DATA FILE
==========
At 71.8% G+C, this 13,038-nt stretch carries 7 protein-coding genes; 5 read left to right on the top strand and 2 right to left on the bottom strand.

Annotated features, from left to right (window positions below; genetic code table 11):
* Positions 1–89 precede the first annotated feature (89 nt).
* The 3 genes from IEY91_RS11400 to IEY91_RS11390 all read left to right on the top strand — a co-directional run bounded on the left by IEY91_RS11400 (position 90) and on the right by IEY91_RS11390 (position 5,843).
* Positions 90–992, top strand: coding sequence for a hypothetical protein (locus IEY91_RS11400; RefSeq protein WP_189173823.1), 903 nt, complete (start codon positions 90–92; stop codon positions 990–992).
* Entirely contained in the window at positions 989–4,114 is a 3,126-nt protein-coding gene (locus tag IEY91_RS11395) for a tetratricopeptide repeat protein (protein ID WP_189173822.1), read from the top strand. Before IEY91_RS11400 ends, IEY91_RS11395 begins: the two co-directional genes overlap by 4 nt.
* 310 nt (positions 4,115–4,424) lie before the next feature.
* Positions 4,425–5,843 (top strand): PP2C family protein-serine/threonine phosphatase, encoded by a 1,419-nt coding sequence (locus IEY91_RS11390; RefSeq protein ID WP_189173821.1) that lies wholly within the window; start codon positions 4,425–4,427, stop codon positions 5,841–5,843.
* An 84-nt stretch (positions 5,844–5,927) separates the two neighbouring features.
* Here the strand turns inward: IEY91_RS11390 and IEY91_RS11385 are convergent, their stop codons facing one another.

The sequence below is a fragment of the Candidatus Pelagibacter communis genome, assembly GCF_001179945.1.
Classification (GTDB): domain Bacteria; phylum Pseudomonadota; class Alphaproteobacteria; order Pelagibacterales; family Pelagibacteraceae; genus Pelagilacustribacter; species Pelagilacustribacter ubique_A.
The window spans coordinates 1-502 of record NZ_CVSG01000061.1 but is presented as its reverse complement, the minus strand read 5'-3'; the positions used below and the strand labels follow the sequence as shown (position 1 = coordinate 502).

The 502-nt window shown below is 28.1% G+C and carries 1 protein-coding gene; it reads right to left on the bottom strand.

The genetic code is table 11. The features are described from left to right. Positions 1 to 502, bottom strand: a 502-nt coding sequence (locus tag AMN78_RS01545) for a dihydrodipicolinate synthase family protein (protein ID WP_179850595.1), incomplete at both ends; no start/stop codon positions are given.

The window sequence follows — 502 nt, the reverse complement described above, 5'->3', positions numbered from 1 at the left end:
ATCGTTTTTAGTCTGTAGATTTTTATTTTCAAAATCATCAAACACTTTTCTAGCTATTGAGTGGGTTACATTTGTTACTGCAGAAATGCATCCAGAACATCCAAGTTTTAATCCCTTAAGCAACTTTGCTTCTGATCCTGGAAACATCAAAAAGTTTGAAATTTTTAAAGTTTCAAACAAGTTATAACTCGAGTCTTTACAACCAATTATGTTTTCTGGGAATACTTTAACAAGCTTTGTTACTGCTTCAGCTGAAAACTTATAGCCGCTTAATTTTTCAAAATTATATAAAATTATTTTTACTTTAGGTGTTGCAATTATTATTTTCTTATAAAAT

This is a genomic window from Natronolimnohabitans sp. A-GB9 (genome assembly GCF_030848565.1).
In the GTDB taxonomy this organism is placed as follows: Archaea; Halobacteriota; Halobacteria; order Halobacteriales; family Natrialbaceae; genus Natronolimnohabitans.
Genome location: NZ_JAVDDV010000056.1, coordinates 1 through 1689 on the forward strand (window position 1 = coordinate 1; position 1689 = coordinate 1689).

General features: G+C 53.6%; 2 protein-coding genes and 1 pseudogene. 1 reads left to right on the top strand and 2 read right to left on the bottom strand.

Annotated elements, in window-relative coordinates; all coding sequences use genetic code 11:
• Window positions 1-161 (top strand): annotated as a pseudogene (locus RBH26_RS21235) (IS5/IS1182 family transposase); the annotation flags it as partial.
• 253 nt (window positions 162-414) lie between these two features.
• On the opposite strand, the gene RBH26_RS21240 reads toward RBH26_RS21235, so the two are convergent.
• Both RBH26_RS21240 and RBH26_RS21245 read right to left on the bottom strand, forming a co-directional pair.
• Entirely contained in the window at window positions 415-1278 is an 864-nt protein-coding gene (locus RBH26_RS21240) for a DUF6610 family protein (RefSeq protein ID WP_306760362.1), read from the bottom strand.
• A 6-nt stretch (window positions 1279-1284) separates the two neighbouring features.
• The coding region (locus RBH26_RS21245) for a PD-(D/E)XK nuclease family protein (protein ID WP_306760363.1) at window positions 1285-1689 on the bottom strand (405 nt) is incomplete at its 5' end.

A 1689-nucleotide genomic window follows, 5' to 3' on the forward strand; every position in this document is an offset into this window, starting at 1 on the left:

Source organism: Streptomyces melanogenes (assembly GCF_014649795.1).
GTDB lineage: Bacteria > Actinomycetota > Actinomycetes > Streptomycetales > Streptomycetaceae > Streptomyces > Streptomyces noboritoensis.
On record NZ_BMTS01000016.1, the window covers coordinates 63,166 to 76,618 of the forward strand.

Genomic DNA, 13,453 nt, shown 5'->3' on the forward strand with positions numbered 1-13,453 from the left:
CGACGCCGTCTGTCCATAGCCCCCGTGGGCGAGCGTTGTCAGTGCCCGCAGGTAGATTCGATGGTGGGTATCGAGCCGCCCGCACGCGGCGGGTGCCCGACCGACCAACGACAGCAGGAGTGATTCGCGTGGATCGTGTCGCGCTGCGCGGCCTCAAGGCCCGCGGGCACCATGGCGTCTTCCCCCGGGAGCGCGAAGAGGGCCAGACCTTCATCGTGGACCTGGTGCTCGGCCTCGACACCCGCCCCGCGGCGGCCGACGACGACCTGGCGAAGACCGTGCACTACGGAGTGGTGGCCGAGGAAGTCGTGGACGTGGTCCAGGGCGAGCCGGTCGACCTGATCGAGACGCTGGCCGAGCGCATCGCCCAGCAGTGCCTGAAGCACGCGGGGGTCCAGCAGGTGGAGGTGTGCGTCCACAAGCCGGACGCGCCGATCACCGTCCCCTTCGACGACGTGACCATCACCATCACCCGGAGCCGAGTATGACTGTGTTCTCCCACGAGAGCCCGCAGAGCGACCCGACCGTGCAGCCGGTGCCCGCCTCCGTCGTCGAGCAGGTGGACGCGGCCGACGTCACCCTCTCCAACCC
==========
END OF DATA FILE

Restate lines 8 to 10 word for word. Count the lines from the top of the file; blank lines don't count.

* Positions 4,425–5,843 (top strand): PP2C family protein-serine/threonine phosphatase, encoded by a 1,419-nt coding sequence (locus IEY91_RS11390; RefSeq protein ID WP_189173821.1) that lies wholly within the window; start codon positions 4,425–4,427, stop codon positions 5,841–5,843.
* An 84-nt stretch (positions 5,844–5,927) separates the two neighbouring features.
* Here the strand turns inward: IEY91_RS11390 and IEY91_RS11385 are convergent, their stop codons facing one another.